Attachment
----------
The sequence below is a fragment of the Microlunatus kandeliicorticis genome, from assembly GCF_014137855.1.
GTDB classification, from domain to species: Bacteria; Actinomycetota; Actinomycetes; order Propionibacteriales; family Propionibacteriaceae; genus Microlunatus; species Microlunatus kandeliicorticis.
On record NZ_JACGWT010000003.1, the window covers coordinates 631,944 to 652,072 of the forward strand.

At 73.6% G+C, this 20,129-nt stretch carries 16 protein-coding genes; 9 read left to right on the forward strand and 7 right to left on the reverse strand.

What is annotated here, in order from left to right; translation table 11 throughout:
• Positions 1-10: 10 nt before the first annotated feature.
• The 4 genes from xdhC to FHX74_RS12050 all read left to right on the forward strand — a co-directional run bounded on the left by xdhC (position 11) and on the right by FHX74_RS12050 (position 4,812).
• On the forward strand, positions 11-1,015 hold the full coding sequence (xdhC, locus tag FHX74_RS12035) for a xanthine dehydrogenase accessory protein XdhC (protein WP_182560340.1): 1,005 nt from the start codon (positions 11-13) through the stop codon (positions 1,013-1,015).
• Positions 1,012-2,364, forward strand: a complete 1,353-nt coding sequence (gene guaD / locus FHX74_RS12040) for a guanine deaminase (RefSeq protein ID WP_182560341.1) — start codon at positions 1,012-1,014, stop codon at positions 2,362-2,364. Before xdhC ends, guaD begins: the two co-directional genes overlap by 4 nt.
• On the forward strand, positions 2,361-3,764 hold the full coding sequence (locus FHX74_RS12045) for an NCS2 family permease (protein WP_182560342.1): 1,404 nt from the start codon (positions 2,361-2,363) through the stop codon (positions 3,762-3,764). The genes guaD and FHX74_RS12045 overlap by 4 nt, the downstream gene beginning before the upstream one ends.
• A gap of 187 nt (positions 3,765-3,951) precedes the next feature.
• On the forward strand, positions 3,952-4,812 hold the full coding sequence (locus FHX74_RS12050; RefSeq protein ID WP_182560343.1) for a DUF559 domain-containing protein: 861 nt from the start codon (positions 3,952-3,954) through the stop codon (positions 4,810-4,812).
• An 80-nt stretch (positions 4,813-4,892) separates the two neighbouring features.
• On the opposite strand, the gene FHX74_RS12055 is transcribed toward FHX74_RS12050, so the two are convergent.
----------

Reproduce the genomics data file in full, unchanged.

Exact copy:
The sequence below is a fragment of the Microlunatus kandeliicorticis genome, from assembly GCF_014137855.1.
GTDB classification, from domain to species: Bacteria; Actinomycetota; Actinomycetes; order Propionibacteriales; family Propionibacteriaceae; genus Microlunatus; species Microlunatus kandeliicorticis.
On record NZ_JACGWT010000003.1, the window covers coordinates 631,944 to 652,072 of the forward strand.

At 73.6% G+C, this 20,129-nt stretch carries 16 protein-coding genes; 9 read left to right on the forward strand and 7 right to left on the reverse strand.

What is annotated here, in order from left to right; translation table 11 throughout:
• Positions 1-10: 10 nt before the first annotated feature.
• The 4 genes from xdhC to FHX74_RS12050 all read left to right on the forward strand — a co-directional run bounded on the left by xdhC (position 11) and on the right by FHX74_RS12050 (position 4,812).
• On the forward strand, positions 11-1,015 hold the full coding sequence (xdhC, locus tag FHX74_RS12035) for a xanthine dehydrogenase accessory protein XdhC (protein WP_182560340.1): 1,005 nt from the start codon (positions 11-13) through the stop codon (positions 1,013-1,015).
• Positions 1,012-2,364, forward strand: a complete 1,353-nt coding sequence (gene guaD / locus FHX74_RS12040) for a guanine deaminase (RefSeq protein ID WP_182560341.1) — start codon at positions 1,012-1,014, stop codon at positions 2,362-2,364. Before xdhC ends, guaD begins: the two co-directional genes overlap by 4 nt.
• On the forward strand, positions 2,361-3,764 hold the full coding sequence (locus FHX74_RS12045) for an NCS2 family permease (protein WP_182560342.1): 1,404 nt from the start codon (positions 2,361-2,363) through the stop codon (positions 3,762-3,764). The genes guaD and FHX74_RS12045 overlap by 4 nt, the downstream gene beginning before the upstream one ends.
• A gap of 187 nt (positions 3,765-3,951) precedes the next feature.
• On the forward strand, positions 3,952-4,812 hold the full coding sequence (locus FHX74_RS12050; RefSeq protein ID WP_182560343.1) for a DUF559 domain-containing protein: 861 nt from the start codon (positions 3,952-3,954) through the stop codon (positions 4,810-4,812).
• An 80-nt stretch (positions 4,813-4,892) separates the two neighbouring features.
• On the opposite strand, the gene FHX74_RS12055 is transcribed toward FHX74_RS12050, so the two are convergent.